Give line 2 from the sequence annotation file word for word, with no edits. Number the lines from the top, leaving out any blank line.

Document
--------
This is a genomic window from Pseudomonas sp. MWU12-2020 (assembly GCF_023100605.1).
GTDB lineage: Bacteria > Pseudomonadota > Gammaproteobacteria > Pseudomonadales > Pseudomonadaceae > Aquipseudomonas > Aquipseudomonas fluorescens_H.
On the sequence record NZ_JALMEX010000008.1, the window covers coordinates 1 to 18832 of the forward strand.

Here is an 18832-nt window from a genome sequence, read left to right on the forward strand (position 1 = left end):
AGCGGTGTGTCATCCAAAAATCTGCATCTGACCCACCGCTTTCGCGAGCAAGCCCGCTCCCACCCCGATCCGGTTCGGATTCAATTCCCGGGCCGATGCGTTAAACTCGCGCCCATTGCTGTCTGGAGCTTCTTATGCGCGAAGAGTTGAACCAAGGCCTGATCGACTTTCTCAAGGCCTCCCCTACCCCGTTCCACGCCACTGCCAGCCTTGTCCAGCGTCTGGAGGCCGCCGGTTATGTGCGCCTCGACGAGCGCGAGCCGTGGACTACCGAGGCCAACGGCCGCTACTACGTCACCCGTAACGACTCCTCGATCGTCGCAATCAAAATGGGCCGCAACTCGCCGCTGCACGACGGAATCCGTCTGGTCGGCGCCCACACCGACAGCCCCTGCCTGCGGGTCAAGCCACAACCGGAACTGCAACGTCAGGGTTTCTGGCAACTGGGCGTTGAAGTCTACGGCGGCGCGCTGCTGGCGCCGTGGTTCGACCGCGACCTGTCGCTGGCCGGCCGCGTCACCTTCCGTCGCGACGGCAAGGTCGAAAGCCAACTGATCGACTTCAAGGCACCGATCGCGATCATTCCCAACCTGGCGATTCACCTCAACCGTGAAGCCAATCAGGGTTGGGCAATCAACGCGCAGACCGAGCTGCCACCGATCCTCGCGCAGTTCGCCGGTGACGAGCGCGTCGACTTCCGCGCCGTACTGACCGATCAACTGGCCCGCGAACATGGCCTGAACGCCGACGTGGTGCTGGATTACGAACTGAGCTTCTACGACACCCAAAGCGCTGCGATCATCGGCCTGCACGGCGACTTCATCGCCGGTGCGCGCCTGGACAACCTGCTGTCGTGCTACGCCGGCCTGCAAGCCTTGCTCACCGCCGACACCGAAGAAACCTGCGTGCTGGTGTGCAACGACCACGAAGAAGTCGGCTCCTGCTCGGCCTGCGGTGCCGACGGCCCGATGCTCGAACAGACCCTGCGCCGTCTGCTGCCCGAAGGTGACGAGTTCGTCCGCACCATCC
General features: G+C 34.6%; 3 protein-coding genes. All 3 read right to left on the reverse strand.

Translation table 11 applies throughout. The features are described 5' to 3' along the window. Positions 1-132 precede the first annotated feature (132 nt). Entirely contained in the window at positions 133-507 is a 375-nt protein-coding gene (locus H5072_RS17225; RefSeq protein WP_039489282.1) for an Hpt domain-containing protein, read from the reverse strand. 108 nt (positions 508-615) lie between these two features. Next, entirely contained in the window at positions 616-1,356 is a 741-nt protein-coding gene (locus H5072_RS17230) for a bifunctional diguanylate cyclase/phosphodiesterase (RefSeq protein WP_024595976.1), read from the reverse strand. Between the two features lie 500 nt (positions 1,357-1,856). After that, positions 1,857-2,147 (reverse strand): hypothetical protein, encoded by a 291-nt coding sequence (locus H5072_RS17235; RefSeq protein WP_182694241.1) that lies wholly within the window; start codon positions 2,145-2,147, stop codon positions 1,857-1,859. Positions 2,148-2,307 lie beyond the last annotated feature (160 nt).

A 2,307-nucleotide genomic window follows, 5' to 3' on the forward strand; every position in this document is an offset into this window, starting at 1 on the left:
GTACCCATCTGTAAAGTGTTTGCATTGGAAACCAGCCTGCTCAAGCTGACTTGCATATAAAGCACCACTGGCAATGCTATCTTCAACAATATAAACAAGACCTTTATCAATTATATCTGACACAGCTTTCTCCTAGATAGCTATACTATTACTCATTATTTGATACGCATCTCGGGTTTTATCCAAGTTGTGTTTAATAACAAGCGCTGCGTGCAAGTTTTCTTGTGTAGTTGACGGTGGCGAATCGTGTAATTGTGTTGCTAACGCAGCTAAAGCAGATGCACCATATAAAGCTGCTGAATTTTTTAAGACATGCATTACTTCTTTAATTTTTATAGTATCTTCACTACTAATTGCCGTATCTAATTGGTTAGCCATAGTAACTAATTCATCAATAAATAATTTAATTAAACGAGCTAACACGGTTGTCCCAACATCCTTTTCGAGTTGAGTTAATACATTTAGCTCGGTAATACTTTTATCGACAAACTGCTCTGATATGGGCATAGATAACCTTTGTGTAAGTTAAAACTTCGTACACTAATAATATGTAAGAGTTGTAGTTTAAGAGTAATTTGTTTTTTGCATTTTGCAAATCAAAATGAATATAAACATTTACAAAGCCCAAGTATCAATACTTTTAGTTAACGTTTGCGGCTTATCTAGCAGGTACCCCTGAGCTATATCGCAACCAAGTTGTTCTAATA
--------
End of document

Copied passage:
GTDB lineage: Bacteria > Pseudomonadota > Gammaproteobacteria > Pseudomonadales > Pseudomonadaceae > Aquipseudomonas > Aquipseudomonas fluorescens_H.